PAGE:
The online version of this article (doi:10.1007/s00431-013-2251-9) contains supplementary material, which is available to authorized users.
On behalf of the HIP consortium: Geraldine Boylan, Anthony C. Ryan, Brendan Murphy, Jan Miletin, Paul Breen, Gérard Pons, Po-Yin Cheung, David Corcoran and David Van Laere.
Hypotension is a commonly diagnosed and treated complication of extremely low gestational age newborns (ELGAN), but enormous variation in diagnosis, management and clinical practice has been documented. We sought to evaluate practice regarding the management of hypotension in ELGANs and developed a web-based questionnaire addressing diagnosis, intervention thresholds and modes of treatment of hypotension in ELGANs. We received 216 completed questionnaires from respondents in 38 countries. Most responses (83 %) were from specialist units where, together, over 26,000 very low birth weight (VLBW) infants are cared for annually. The majority (73 %) defined hypotension as a mean blood pressure (BP) in mmHg less than the gestational age in weeks. Sixty percent assessed the circulation with additional methods; echocardiography was the most commonly used (74 %), with left ventricular output and fractional shortening the two most common measurements made. The majority (85 %) used volume administration as the initial intervention. Dopamine was the inotrope most commonly used initially (80 %). If the initial inotrope therapy failed, dobutamine was the most popular second-line treatment (28 %). Delayed cord clamping was used at 51 % of the centres. Conclusion: The definition of hypotension in ELGANs continues to follow traditional standards. Functional echocardiography is now used to assess the circulation at many centres. Volume expansion and dopamine remain the most frequently used therapies.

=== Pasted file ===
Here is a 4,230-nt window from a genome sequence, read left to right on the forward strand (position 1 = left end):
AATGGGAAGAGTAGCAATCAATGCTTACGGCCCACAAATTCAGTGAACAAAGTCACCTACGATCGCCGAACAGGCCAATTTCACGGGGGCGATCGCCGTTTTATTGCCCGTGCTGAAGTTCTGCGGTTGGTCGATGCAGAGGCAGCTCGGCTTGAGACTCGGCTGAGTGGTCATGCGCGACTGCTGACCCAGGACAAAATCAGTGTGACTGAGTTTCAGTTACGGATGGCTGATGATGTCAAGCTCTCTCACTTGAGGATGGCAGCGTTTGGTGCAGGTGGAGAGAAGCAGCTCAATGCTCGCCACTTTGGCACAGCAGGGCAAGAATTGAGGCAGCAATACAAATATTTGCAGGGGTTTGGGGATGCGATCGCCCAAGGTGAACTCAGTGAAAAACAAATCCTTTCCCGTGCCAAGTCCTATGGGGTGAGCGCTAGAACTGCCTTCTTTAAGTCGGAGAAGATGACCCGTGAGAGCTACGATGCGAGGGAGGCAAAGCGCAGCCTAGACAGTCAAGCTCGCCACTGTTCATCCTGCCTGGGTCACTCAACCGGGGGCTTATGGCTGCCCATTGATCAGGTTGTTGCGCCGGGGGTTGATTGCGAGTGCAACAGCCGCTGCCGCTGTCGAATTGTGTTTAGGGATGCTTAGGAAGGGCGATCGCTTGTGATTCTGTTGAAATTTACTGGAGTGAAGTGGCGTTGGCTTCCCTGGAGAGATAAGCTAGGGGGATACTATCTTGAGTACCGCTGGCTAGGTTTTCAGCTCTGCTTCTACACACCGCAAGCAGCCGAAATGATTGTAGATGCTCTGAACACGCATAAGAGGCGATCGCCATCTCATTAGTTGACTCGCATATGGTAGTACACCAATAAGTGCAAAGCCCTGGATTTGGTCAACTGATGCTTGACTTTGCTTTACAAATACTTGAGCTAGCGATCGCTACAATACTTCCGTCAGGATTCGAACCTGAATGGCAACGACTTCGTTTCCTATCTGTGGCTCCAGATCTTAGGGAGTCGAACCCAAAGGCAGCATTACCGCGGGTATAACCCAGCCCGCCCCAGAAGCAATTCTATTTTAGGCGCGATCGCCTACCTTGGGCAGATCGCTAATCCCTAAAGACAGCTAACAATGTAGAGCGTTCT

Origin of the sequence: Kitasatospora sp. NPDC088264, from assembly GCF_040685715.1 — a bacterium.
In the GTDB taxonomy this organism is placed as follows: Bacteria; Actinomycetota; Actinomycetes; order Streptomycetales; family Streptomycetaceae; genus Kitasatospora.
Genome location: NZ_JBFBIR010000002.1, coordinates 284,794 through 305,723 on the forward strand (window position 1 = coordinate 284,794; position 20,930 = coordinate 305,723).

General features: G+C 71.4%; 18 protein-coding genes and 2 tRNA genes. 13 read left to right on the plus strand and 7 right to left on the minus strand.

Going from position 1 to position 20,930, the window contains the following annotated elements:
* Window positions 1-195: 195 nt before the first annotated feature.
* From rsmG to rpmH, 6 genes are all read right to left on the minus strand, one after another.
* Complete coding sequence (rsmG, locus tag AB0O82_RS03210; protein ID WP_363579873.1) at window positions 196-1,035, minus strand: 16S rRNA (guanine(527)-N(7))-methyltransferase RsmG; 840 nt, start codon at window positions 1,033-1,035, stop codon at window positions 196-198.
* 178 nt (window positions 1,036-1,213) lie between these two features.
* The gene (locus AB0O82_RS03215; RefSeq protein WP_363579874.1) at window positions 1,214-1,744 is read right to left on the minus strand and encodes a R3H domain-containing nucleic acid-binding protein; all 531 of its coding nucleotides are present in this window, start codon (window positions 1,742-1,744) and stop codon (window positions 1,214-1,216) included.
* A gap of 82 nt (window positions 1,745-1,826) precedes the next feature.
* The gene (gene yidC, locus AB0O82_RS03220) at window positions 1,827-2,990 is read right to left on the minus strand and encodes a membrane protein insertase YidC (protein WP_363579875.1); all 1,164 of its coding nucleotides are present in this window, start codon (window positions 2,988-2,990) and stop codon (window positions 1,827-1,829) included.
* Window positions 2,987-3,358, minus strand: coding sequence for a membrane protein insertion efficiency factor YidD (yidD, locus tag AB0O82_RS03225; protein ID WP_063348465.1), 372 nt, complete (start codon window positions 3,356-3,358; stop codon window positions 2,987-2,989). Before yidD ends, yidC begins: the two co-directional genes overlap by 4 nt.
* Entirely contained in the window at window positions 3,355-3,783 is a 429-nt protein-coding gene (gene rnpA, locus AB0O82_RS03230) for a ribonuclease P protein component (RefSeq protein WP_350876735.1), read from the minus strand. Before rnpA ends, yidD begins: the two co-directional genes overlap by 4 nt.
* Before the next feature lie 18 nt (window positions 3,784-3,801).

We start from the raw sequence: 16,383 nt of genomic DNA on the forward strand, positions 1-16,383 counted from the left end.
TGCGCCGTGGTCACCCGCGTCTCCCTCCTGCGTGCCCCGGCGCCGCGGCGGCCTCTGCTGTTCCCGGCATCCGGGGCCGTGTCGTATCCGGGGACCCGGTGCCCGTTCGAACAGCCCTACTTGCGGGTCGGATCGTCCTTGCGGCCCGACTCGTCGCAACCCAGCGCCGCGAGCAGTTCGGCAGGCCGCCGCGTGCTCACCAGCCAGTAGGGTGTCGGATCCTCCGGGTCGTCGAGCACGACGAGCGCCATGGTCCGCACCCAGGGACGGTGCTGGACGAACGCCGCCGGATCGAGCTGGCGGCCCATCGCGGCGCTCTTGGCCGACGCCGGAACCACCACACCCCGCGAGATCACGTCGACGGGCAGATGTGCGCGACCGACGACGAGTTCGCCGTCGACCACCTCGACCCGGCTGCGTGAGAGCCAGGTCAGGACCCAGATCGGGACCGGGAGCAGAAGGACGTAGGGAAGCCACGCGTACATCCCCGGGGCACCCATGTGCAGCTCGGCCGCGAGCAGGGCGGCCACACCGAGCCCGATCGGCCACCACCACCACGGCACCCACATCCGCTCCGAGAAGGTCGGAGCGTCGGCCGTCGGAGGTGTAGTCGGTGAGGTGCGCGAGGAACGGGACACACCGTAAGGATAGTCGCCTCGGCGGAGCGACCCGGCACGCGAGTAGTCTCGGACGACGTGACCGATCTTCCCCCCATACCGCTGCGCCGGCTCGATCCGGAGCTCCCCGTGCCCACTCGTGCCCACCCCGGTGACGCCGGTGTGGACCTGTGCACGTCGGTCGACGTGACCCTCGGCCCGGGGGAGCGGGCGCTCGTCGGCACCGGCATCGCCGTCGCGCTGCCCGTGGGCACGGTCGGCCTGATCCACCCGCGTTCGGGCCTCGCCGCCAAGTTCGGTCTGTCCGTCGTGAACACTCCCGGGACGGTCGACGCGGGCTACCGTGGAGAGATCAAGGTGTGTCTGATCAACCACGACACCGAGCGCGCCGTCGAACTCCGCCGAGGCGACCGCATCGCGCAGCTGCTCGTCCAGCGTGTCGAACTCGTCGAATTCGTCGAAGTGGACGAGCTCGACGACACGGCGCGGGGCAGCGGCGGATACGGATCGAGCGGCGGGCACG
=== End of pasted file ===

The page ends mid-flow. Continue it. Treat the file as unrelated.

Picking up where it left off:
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- International survey on diagnosis and management of hypotension in extremely preterm babies
On behalf of the HIP consortium
- Springer Berlin Heidelberg
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